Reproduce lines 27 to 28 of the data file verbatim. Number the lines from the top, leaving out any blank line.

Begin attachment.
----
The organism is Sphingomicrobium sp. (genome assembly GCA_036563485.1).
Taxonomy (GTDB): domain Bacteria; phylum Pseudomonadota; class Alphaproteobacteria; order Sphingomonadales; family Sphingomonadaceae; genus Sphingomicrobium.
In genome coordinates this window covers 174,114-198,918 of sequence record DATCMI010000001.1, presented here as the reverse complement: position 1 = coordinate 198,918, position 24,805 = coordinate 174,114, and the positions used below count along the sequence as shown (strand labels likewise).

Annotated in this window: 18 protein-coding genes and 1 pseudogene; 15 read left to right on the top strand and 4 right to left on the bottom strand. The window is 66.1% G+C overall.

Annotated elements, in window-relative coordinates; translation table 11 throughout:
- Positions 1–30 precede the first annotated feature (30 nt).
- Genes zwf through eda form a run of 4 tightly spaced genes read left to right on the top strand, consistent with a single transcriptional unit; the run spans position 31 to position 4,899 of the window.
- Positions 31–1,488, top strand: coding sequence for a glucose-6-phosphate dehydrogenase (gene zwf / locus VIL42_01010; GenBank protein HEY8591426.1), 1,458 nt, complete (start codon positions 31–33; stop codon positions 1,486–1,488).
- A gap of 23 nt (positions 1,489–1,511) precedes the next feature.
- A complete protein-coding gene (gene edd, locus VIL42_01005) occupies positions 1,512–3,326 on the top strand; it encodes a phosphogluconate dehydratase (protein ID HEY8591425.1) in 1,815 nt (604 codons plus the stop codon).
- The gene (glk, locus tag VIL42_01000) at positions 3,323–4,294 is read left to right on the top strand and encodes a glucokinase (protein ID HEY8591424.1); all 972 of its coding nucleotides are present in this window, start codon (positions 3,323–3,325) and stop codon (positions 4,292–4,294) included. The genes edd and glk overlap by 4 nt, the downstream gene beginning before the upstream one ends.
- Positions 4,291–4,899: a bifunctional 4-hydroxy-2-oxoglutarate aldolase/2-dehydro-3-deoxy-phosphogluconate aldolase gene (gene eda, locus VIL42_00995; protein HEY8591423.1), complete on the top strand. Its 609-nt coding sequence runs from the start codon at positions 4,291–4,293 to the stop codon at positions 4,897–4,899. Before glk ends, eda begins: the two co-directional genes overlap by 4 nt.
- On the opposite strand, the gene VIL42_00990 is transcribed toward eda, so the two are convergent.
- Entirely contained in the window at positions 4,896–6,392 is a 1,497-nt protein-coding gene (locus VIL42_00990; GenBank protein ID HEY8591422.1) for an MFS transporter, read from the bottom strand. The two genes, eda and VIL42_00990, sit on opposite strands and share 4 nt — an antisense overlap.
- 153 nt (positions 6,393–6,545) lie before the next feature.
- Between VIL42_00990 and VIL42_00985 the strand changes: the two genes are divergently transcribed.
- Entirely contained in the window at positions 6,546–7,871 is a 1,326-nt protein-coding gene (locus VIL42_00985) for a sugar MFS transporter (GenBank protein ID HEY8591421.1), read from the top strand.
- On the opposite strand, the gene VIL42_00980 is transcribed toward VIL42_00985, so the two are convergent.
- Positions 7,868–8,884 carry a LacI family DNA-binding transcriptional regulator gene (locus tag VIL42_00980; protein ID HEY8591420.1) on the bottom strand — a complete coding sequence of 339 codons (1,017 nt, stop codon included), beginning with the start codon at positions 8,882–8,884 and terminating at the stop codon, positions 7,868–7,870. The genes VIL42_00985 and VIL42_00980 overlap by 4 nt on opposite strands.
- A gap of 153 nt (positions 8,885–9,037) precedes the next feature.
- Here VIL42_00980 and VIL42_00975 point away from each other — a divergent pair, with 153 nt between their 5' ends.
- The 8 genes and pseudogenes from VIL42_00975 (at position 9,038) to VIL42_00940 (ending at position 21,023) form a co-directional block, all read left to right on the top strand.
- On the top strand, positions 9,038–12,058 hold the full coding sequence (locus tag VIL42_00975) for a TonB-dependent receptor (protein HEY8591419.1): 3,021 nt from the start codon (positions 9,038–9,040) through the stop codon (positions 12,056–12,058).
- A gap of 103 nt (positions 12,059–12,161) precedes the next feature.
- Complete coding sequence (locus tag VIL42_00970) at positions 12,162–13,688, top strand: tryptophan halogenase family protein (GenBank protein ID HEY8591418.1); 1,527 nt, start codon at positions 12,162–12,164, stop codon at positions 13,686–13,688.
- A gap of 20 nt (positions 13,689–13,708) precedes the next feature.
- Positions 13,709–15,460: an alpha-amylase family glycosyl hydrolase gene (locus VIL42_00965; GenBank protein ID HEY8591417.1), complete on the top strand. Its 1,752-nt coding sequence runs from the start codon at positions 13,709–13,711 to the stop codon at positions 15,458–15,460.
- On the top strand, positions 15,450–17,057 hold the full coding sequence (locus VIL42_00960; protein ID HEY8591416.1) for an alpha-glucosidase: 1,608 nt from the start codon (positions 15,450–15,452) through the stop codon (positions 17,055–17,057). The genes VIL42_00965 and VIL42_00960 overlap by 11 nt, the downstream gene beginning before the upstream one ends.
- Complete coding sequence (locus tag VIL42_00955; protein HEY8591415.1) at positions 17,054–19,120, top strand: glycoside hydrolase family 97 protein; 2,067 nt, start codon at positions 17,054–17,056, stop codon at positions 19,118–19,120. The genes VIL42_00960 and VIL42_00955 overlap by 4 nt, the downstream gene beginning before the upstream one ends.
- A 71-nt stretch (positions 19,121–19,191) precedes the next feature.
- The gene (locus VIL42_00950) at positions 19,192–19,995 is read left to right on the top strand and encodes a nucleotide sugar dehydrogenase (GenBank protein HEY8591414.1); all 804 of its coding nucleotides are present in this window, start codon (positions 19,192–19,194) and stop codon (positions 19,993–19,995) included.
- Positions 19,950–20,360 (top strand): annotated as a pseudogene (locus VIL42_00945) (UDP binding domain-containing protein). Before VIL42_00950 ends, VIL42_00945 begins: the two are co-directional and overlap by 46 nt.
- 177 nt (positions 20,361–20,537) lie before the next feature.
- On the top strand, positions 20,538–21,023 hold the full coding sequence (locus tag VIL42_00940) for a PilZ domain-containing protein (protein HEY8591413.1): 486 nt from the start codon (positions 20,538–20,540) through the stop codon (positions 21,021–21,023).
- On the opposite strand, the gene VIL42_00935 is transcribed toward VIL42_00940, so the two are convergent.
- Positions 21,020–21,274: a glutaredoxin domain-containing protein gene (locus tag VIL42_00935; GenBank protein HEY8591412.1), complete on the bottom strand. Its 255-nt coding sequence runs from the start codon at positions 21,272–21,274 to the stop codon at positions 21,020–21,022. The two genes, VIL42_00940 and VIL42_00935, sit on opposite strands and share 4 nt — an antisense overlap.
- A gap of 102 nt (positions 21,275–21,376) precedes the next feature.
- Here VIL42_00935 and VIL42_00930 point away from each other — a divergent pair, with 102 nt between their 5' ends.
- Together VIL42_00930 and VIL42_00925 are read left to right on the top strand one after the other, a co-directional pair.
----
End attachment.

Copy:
- Positions 13,709–15,460: an alpha-amylase family glycosyl hydrolase gene (locus VIL42_00965; GenBank protein ID HEY8591417.1), complete on the top strand. Its 1,752-nt coding sequence runs from the start codon at positions 13,709–13,711 to the stop codon at positions 15,458–15,460.
- On the top strand, positions 15,450–17,057 hold the full coding sequence (locus VIL42_00960; protein ID HEY8591416.1) for an alpha-glucosidase: 1,608 nt from the start codon (positions 15,450–15,452) through the stop codon (positions 17,055–17,057). The genes VIL42_00965 and VIL42_00960 overlap by 11 nt, the downstream gene beginning before the upstream one ends.